“I bet you will be back soon, you like it so much here,” a Kenyan friend told me with a laugh when I left the country over 25 years ago. I had spent a year in the country as part of my diplomatic training. My friend was right in the end, even though I had to wait for 25 years.
I came back to Kenya in August as Ambassador of Switzerland. The world is a completely different place today and Kenya has changed a lot. Nairobi in the early nineties had a quite peaceful, almost rural feel. Today’s Nairobi is visibly a metropolis and the centre of a dynamic economic area that encompasses the entire region.
The impression of a strong structural renewal of the city was confirmed in the first days when I got to know the many new roads, bypasses and other infrastructure improvements that not only facilitate traffic in Nairobi, but also make our lives simpler. Of course M-Pesa, the mobile phone-based financial innovation contributed a lot to this impression.
Although Switzerland has for generations been recognised as a global financial centre, we, the Swiss can only dream of such a modern and practical payment system. Kenya is quite ahead of us in this respect.
However, another change, which I noticed seems more important to me. At the beginning of the 1990s, the economy did not make much progress. Moreover, international donors had stopped their payments because the government was not doing enough to combat corruption.
- 1 Nigerian venture fund invests in local fintech startup Popote
- 2 Innovation hubs will spur economic growth
- 3 To cut unemployment, help more youths start business
- 4 Hustler ideology good for economic growth
How different Kenya is today! Economic development is one of the most dynamic in the world. Of course, Kenya is facing great challenges and has difficult years ahead, not least because of the current Covid-19 crisis, which the country has managed so far, much better than many others.
Civil society is strong and vocal, the press is outspoken, young Kenyans are well-educated and dynamic. A lot seems possible today that did not seem possible in the nineties. As a Swiss, I am particularly interested in devolution.
It has the potential to change Kenya fundamentally, to bring the State closer to its citizens and to foster greater and faster economic development. There was a lot of talk about Majimboism back in the 1990s, but there were neither clear plans nor concrete steps taken for its implementation.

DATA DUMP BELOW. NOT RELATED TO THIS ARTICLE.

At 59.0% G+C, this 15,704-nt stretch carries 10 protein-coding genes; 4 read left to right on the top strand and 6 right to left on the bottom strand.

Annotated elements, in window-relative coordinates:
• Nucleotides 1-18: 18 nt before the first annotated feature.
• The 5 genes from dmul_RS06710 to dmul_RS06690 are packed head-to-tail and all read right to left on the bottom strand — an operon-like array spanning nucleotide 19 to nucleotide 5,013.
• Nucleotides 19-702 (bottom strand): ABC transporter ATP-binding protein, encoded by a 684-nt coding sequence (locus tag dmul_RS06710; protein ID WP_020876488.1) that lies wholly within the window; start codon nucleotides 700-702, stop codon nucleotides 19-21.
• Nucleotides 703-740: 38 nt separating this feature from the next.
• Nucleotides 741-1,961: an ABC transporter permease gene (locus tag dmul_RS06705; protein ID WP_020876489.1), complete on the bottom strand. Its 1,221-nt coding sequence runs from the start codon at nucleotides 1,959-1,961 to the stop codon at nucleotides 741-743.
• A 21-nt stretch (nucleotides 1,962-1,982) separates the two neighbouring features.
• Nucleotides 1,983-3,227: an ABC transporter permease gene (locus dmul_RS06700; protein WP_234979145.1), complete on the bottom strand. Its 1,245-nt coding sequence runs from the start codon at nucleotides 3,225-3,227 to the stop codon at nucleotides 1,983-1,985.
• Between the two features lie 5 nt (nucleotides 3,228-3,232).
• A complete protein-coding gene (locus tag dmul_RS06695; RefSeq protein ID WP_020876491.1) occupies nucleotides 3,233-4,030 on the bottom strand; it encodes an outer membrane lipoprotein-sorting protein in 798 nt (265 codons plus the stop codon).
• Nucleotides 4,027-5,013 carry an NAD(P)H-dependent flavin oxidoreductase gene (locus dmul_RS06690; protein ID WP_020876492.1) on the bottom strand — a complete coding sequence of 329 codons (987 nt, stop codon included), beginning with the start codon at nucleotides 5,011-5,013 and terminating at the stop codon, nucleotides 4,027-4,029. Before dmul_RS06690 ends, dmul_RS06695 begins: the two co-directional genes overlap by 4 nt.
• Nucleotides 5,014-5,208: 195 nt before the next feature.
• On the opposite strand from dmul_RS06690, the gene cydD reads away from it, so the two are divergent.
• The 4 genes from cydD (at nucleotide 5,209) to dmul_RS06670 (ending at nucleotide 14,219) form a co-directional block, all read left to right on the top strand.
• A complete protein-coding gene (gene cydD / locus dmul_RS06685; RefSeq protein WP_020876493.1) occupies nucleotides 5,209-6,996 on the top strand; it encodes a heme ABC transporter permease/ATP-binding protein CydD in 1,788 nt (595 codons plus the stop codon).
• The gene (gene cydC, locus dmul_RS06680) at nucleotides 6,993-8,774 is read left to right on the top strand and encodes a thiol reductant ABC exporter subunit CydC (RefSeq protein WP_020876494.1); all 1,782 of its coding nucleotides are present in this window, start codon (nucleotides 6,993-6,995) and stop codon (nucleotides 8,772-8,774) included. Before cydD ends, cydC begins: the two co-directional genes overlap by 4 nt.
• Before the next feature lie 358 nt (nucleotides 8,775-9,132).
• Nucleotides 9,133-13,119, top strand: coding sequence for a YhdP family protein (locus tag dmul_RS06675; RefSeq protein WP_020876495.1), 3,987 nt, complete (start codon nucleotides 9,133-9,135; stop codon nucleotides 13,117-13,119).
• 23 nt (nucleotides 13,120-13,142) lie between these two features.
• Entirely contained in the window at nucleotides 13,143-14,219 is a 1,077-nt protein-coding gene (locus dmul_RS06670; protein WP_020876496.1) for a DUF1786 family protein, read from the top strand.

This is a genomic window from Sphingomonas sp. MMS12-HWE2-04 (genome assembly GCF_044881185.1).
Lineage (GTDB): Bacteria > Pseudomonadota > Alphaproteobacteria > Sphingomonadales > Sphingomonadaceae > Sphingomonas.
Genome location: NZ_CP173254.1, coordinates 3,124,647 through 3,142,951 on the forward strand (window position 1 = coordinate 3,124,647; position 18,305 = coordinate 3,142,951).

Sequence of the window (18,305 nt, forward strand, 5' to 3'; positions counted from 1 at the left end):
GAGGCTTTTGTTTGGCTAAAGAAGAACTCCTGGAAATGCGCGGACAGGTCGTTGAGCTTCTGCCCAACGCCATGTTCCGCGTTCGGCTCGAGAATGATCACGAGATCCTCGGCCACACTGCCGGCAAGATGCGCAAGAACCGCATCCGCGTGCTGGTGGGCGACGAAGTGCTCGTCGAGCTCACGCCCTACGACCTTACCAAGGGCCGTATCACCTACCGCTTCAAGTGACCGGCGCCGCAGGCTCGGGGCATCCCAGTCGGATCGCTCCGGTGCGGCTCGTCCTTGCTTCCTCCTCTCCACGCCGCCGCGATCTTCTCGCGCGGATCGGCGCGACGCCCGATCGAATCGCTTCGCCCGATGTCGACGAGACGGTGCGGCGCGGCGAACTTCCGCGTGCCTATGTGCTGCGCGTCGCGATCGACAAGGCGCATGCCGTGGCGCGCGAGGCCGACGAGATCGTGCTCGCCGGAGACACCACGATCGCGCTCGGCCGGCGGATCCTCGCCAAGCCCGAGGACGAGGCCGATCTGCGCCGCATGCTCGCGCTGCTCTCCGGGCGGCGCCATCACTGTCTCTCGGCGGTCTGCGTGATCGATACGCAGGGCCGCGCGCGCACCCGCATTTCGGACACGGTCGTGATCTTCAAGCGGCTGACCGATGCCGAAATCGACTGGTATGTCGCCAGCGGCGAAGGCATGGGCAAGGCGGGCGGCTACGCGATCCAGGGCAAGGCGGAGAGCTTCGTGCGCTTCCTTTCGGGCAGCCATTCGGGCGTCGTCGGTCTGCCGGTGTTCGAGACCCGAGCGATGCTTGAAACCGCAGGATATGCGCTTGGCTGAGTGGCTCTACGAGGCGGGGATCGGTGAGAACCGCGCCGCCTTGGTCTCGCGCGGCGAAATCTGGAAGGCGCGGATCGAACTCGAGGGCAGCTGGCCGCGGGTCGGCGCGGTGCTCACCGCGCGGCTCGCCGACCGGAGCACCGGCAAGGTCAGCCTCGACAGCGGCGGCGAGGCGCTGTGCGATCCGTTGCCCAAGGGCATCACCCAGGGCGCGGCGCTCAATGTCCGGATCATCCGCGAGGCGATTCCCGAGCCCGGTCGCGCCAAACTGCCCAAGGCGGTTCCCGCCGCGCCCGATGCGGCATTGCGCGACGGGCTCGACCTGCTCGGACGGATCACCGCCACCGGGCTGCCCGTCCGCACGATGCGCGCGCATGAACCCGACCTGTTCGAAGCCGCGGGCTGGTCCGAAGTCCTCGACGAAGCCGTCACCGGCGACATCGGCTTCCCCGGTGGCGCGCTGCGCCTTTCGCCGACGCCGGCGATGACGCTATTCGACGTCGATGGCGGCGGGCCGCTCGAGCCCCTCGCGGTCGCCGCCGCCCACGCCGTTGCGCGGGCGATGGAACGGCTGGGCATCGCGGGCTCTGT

As a Swiss, I was not really surprised at the difficulties of “federalising” a country, from above. For my country, one of the oldest federal states in the world, it was relatively easy because it was founded from the bottom up: First there were the cantons (like the Kenyan counties), then came the central state.
Mind you, our federal system of cantons only came about after decades of civil strife and contention. It is never easy to change a political system, even if people recognise that the system they have is not delivering on their expectations and there is broad support for change.
Therefore, I was pleasantly surprised when I learned about the successful implementation of the devolution provisions of the 2010 Constitution and the several successes of devolution.
In Switzerland, we learned to appreciate federalism anew in the course of the Covid-19 crisis. In the beginning, the national government reacted with a comprehensive package of measures that were enacted throughout Switzerland.
However, it soon became clear that the situation in international cities like Geneva and Zurich was not the same as in remote corners of the Alps.
The federal government, therefore, decided that some important decisions would be deferred to the cantons. After all, the cantons know the local situation and the needs of their citizens far better than a government in the distant capital. Not surprisingly, therefore, the transfer of powers from the federal level back to the cantons has not been disputed to date.
This example clearly shows the advantages of a federal system. I look forward to getting to know the Kenyan system of devolution better and to exchanging views with governors and other representatives of the counties. I am particularly eager to see what the Swiss can learn from the Kenyan experience. I am sure that there will be plenty of material for fruitful exchanges
A more immediate project, though, is to find my Kenyan friend and to tell him that I have come back. If I am lucky, he may read this article and get in touch with me. I can only hope that he will not hold it against me that it took me so long to return than he predicted at the time. I would tell him that I share his regret wholeheartedly.
Dr Zellweger is the Ambassador of Switzerland to Kenya